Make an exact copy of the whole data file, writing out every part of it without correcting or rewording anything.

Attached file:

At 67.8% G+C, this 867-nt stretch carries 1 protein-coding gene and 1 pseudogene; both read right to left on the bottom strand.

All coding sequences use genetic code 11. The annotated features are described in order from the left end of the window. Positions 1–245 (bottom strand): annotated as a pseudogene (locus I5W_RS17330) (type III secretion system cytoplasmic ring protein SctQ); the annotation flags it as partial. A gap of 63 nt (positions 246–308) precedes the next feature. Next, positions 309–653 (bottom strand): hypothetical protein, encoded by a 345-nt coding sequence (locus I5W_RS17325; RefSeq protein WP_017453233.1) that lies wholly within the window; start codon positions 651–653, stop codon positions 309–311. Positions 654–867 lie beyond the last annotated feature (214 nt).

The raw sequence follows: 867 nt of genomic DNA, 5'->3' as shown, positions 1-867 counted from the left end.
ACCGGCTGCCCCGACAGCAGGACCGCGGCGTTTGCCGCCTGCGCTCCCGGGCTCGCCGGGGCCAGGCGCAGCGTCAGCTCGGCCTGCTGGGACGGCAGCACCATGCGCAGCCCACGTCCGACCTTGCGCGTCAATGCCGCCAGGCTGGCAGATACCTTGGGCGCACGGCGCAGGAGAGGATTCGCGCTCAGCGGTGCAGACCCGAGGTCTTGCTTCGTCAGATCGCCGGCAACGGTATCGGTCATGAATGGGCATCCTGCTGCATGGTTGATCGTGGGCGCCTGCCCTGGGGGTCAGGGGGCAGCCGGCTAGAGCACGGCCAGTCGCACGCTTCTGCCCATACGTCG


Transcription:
At 67.8% G+C, this 867-nt stretch carries 1 protein-coding gene and 1 pseudogene; both read right to left on the bottom strand.

All coding sequences use genetic code 11. The annotated features are described in order from the left end of the window. Positions 1–245 (bottom strand): annotated as a pseudogene (locus I5W_RS17330) (type III secretion system cytoplasmic ring protein SctQ); the annotation flags it as partial. A gap of 63 nt (positions 246–308) precedes the next feature. Next, positions 309–653 (bottom strand): hypothetical protein, encoded by a 345-nt coding sequence (locus I5W_RS17325; RefSeq protein WP_017453233.1) that lies wholly within the window; start codon positions 651–653, stop codon positions 309–311. Positions 654–867 lie beyond the last annotated feature (214 nt).

The raw sequence follows: 867 nt of genomic DNA, 5'->3' as shown, positions 1-867 counted from the left end.
ACCGGCTGCCCCGACAGCAGGACCGCGGCGTTTGCCGCCTGCGCTCCCGGGCTCGCCGGGGCCAGGCGCAGCGTCAGCTCGGCCTGCTGGGACGGCAGCACCATGCGCAGCCCACGTCCGACCTTGCGCGTCAATGCCGCCAGGCTGGCAGATACCTTGGGCGCACGGCGCAGGAGAGGATTCGCGCTCAGCGGTGCAGACCCGAGGTCTTGCTTCGTCAGATCGCCGGCAACGGTATCGGTCATGAATGGGCATCCTGCTGCATGGTTGATCGTGGGCGCCTGCCCTGGGGGTCAGGGGGCAGCCGGCTAGAGCACGGCCAGTCGCACGCTTCTGCCCATACGTCG